The Art & Craft Of Posing; Tips And Techniques From Two Wedding Pros

In recent years, “posing” has made a big comeback thanks in part to the deluge of photo enthusiasts with decent, affordable equipment who have swelled the ranks of wedding photographers to the point of bursting. This situation isn’t likely to change any time soon, so smart photographers have been buying books and videos and attending workshops and conventions to learn how to properly pose people (couples, individuals, and groups) in order to rise above the fray. The industry has its posing “stars,” such as photographer Doug Gordon and internationally renowned wedding photographer Brett Florens, both of whom we contacted for this story.

Doug Gordon, All Rights Reserved

Doug Gordon
Gordon’s “Flow Posing” workshops are very popular as they are both informative and entertaining. Simply put, Gordon’s system shows photographers how to shoot a lot of poses in a short amount of time for maximum impact. Posing, he believes, is the best way photographers can separate themselves from the pack.

Doug Gordon, All Rights Reserved

“By posing, I can make people look better than they’ve ever looked in their entire life,” Gordon states. He says clients seek him out because they want the fairy tale. “They have a dream about this magical day and how romantic and sensual it is. But anybody who has ever gotten married knows it’s anything but that.” Oftentimes, he notes, it’s filled with distractions and angst, disagreements and disappointment. People don’t want to see the world as it is, Gordon says. They want to see it the way they’d like it to be. So when it comes to romance, he believes photographers have two choices—to either capture the moment as it happens or to create it. “I choose to create it because by creating it, I’m becoming a storyteller and an artist. No couple ever says, ‘Oh wow, look at the light hitting us. Let’s hold hands and frolic!’ It doesn’t happen that way. It needs to be created. People remember their weddings through my eyes, my feelings, and my emotions,” states Gordon, whose poses are geared to look natural and candid.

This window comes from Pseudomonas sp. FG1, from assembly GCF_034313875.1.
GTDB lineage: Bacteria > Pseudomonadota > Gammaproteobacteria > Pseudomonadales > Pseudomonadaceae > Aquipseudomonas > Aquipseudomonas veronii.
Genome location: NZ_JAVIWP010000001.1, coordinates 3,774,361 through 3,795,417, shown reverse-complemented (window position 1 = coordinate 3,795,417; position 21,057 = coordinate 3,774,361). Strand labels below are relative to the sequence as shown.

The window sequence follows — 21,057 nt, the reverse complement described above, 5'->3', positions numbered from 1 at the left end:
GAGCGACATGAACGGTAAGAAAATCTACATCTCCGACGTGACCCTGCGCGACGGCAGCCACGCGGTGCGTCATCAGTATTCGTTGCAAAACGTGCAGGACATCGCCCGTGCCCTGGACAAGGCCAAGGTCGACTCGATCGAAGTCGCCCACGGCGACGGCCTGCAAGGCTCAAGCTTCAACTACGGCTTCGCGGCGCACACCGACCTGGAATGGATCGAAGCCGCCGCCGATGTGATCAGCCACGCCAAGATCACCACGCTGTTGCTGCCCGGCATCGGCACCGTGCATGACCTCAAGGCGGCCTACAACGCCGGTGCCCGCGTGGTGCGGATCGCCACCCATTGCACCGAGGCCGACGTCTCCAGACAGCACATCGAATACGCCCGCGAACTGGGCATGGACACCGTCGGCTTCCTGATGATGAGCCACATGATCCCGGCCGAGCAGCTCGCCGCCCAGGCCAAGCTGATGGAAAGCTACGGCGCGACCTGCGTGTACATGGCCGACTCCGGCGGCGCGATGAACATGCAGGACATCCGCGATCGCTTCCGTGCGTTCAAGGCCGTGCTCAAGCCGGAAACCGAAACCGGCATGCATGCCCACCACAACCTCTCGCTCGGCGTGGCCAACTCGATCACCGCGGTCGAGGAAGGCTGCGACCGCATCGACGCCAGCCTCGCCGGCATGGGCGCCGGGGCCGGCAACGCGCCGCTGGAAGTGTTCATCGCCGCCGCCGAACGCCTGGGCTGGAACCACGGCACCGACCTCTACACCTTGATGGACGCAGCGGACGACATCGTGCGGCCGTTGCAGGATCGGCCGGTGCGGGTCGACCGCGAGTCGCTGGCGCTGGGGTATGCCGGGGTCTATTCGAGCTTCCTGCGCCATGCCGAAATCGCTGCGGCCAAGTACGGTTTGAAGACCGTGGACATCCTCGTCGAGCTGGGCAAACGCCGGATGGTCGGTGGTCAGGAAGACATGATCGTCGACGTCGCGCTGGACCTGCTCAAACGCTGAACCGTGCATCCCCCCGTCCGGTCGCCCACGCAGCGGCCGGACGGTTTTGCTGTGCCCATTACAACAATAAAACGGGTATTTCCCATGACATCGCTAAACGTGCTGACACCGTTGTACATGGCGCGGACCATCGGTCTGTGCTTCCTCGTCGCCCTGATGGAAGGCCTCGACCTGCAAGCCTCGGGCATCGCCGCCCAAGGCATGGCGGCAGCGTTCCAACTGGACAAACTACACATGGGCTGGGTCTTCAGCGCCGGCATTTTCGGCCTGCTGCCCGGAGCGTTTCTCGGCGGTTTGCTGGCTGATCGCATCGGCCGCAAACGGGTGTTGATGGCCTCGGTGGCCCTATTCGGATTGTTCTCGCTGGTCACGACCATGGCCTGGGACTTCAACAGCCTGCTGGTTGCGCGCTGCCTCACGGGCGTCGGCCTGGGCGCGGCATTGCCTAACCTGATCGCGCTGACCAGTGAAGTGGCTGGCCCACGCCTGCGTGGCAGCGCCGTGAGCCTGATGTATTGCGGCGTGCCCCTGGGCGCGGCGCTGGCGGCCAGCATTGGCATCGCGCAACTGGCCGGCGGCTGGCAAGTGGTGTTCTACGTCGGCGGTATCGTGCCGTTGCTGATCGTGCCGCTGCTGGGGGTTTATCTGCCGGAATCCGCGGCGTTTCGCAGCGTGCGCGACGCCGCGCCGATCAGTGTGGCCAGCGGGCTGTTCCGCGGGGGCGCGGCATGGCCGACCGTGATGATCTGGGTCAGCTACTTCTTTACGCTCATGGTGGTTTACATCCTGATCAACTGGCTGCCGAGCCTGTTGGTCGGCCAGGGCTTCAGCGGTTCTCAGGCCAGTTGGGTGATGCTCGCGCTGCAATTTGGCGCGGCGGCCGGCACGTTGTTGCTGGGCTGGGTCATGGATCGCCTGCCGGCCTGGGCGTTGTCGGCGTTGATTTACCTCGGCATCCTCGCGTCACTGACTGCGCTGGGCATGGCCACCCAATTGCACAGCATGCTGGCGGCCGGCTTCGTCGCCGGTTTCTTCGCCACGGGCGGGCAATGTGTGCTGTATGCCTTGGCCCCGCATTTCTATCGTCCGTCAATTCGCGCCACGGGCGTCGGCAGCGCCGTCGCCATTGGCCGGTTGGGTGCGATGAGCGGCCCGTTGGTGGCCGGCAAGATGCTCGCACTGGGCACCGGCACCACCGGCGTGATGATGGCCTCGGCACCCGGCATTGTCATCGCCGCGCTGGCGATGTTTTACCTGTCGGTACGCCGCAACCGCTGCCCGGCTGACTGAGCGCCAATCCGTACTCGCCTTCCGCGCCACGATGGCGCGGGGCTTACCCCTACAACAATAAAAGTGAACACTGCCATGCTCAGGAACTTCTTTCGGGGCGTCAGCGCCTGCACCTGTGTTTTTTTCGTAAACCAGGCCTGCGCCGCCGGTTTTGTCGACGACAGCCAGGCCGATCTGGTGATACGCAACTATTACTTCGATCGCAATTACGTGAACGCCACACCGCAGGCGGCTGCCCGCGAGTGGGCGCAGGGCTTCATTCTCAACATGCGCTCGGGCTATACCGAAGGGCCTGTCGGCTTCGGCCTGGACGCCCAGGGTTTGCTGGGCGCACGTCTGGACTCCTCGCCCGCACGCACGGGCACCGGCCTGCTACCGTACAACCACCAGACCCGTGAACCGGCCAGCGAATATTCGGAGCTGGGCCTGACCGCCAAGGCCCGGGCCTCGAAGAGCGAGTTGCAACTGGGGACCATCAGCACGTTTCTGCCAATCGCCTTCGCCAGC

Doug Gordon, All Rights Reserved

Gordon admires the photojournalistic approach to wedding photography but thinks it requires a lot of “luck” to consistently capture great images. “My job can’t be about luck; it has to be about getting it every time. Every time.” He also says the average photojournalist takes a thousand photos at a wedding, while he shoots 450 to 500. “I will have more unique images because I break down so many different poses. I shoot 60 poses in under 5 minutes—bride alone, groom alone, bride and groom together, etc. I flow pose every part of the wedding. I get made fun of all the time,” he laughs. “Other instructors call me ‘Pose King,’ and I’m proud of that. It just means I’m constantly creating. I think anybody can take a moment; the question is whether you can create it.”

Doug Gordon, All Rights Reserved

Gordon’s studio, Patken Photographer, photographs more than 1000 weddings a year. He attributes part of that success to consistency. By posing, Gordon says he’s creating a customer guarantee because he’s giving his clients exactly what they expect, which is what they’ve seen at his studio and on his website. “If you’re not posing and you’re just shooting what’s happening you can never ever make a guarantee to someone; it’s an impossibility. When they come back for their photos and they’re nothing like what you showed them, you can’t make excuses such as, ‘you got married in the winter; your wedding was boring; or your parents weren’t cooperative.’ That’s not going to work.”

Doug Gordon, All Rights Reserved

Doug Gordon, All Rights Reserved

A Balancing Act
Internationally renowned wedding photographer Brett Florens also poses his subjects to make their bodies more aesthetically pleasing. Not just slimmer, but as good as possible on camera no matter what their body shape, be it square, pear, or rectangular. His ability to pull this off time after time, he states, comes from experience. “It’s not only body shape,” Florens explains, “it’s also personality. You can have a good-looking bride and groom with great bodies who are really self-conscious, such as a really tall woman who stoops. Then there are people who society might label unattractive, who are very photogenic because they’re comfortable in their own skin.”

Brett Florens, All Rights Reserved
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WaleedJay's picture

The true essence of photography is found in the quality of the photos that is provided by the one who is capturing it. - Larry Starr Sarasota

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